In 2006, stirred by photos of U.S. soldiers mistreating Iraqi prisoners, a group of American faith leaders and academics launched the National Religious Campaign Against Torture. It played an important role in getting Congress to investigate, and the president to ban, torture. VOA's Jerome Socolovsky reports.
Video

Video Freedom on Decline Worldwide, Report Says

The state of global freedom declined for the ninth consecutive year in 2014, according to global watchdog Freedom House's annual report released Wednesday. VOA's William Gallo has more.
Video

Video As Ground Shifts, Obama Reviews Middle East Strategy

The death of Saudi Arabia’s king, the collapse of a U.S.-friendly government in Yemen and a problematic relationship with Israel’s leadership are presenting a new set of complications for the Obama administration and its Middle East policy. Not only is the U.S. leader dealing with adversaries in Iran, the Islamic State and al-Qaida, but he is now juggling trouble with traditional allies, as White House correspondent Luis Ramirez reports.
Video

Video MRI Seems to Help Diagnose Prostate Cancer, Preliminary Study Shows

Just as with mammography used to detect breast cancer, there's a lot of controversy about tests used to diagnose prostate cancer. Fortunately, a new study shows doctors may now have a more reliable way to diagnose prostate cancer for high risk patients. More from VOA's Carol Pearson.
Video

Video Smartphones About to Make Leap, Carry Basic Senses

Long-distance communication contains mostly sounds and pictures - for now. But scientists in Britain say they are close to creating additions for our smartphones that will make it possible to send taste, smell and even a basic touch. VOA’s George Putic reports.
Video

Video NASA Monitors Earth’s Vital Signs From Space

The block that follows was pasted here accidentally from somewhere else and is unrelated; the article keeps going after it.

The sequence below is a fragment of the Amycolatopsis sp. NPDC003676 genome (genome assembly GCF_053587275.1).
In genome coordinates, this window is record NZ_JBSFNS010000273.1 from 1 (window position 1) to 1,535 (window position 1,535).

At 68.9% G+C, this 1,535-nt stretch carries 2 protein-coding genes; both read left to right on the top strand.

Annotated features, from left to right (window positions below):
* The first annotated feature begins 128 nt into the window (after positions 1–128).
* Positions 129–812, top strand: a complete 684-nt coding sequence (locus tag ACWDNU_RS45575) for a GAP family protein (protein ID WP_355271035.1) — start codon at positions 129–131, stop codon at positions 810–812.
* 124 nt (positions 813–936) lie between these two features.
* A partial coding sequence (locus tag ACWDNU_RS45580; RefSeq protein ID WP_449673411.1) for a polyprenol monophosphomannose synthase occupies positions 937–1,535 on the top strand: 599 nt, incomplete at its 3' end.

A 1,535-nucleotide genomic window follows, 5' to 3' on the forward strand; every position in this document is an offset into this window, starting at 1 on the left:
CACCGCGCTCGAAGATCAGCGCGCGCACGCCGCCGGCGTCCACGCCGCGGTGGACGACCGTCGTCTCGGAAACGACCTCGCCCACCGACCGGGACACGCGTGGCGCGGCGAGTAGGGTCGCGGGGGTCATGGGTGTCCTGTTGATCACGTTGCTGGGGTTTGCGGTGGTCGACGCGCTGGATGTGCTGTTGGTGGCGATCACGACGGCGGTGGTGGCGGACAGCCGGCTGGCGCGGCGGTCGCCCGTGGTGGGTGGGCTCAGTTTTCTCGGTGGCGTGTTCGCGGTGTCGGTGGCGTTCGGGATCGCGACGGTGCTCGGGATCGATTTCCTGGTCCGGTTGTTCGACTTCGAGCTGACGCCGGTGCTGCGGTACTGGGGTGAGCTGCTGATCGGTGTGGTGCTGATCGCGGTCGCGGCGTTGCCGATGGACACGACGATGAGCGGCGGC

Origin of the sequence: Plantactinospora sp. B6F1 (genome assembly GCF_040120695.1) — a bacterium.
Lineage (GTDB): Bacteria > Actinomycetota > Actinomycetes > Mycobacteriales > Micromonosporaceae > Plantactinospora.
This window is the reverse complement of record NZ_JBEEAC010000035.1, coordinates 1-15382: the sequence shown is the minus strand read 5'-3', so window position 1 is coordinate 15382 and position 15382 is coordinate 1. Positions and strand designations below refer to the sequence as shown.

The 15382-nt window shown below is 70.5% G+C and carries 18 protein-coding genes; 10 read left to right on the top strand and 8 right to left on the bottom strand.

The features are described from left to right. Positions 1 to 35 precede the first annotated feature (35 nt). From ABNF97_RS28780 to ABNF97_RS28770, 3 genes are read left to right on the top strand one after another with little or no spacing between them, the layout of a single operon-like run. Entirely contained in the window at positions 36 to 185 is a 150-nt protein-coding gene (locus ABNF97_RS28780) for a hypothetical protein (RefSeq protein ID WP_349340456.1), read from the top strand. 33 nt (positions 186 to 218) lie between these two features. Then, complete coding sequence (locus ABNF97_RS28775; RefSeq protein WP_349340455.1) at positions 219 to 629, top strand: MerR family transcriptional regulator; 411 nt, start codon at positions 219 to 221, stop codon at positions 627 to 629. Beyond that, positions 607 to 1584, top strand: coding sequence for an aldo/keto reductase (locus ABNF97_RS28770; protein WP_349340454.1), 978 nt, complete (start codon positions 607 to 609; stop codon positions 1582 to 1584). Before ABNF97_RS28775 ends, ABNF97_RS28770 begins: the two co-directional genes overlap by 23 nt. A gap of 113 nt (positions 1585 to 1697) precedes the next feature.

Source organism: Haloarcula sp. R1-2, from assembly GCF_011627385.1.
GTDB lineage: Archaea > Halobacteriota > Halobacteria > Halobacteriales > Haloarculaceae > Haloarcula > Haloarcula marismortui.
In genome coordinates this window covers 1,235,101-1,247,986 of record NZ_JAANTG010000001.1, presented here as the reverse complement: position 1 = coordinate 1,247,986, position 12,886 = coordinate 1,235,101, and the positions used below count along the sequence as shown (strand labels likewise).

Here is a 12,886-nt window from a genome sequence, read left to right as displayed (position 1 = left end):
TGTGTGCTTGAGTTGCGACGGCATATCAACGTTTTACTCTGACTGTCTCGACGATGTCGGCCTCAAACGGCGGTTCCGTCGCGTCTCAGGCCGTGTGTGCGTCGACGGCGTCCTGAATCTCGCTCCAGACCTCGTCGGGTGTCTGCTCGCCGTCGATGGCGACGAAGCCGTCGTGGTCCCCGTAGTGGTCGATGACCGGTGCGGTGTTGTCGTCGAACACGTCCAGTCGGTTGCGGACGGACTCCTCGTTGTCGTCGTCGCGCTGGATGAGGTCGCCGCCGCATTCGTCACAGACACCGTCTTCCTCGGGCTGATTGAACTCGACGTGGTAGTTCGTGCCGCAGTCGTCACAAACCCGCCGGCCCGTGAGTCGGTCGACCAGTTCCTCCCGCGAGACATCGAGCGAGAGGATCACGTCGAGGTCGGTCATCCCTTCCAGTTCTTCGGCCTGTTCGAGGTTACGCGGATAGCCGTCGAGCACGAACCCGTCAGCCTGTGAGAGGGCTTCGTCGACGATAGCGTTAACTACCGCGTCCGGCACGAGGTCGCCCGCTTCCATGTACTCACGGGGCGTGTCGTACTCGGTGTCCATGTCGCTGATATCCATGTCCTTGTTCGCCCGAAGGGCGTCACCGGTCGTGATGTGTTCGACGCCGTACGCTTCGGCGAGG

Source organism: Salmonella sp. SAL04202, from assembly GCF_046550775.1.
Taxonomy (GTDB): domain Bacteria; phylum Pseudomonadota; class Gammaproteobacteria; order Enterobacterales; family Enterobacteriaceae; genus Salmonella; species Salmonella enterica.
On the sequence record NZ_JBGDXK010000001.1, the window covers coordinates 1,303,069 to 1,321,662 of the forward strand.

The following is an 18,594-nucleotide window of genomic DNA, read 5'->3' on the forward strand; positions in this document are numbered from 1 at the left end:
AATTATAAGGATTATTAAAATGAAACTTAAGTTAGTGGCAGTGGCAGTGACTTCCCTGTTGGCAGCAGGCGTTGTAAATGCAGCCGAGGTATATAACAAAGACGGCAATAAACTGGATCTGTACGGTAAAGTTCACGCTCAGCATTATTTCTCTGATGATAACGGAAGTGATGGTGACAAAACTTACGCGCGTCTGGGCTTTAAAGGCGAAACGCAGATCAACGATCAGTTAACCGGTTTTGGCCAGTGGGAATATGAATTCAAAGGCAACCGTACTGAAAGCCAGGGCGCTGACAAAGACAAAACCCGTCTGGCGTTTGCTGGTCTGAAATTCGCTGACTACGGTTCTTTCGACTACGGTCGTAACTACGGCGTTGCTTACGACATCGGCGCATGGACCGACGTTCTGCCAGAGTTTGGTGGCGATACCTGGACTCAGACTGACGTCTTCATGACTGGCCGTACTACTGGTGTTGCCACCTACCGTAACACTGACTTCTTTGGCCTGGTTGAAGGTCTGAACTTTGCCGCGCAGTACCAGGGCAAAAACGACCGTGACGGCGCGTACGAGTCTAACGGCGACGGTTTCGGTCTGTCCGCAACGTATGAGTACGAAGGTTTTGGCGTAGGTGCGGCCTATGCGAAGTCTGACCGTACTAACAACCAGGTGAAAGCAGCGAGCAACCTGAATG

The U.S. space agency, NASA, is wrapping up its busiest 12-month period in more than a decade, with three missions launched in 2014 and two this month, one in early January and the fifth scheduled for January 29. As VOA’s Rosanne Skirble reports, the instruments being lifted into orbit are focused on Earth’s vital life support systems and how they are responding to a warmer planet.
Video

Video Saved By a Mistake - an Auschwitz Survivor's Story

Dagmar Lieblova was 14 when she arrived at Auschwitz in December 1943, along with her entire Czech Jewish family. All of them were to die there, but she was able to leave after several months due to a bureaucratic mix-up which saved her life. Now 85, with three children and six grandchildren, she says she has a feeling of victory. This report by Ahmad Wadiei and Farin Assemi, of RFE/RL's Radio Farda is narrated by RFE’s Raymond Furlong.

Circumventing Censorship

An Internet Primer for Healthy Web Habits

As surveillance and censoring technologies advance, so, too, do new tools for your computer or mobile device that help protect your privacy and break through Internet censorship.
More

All About America

AppleAndroid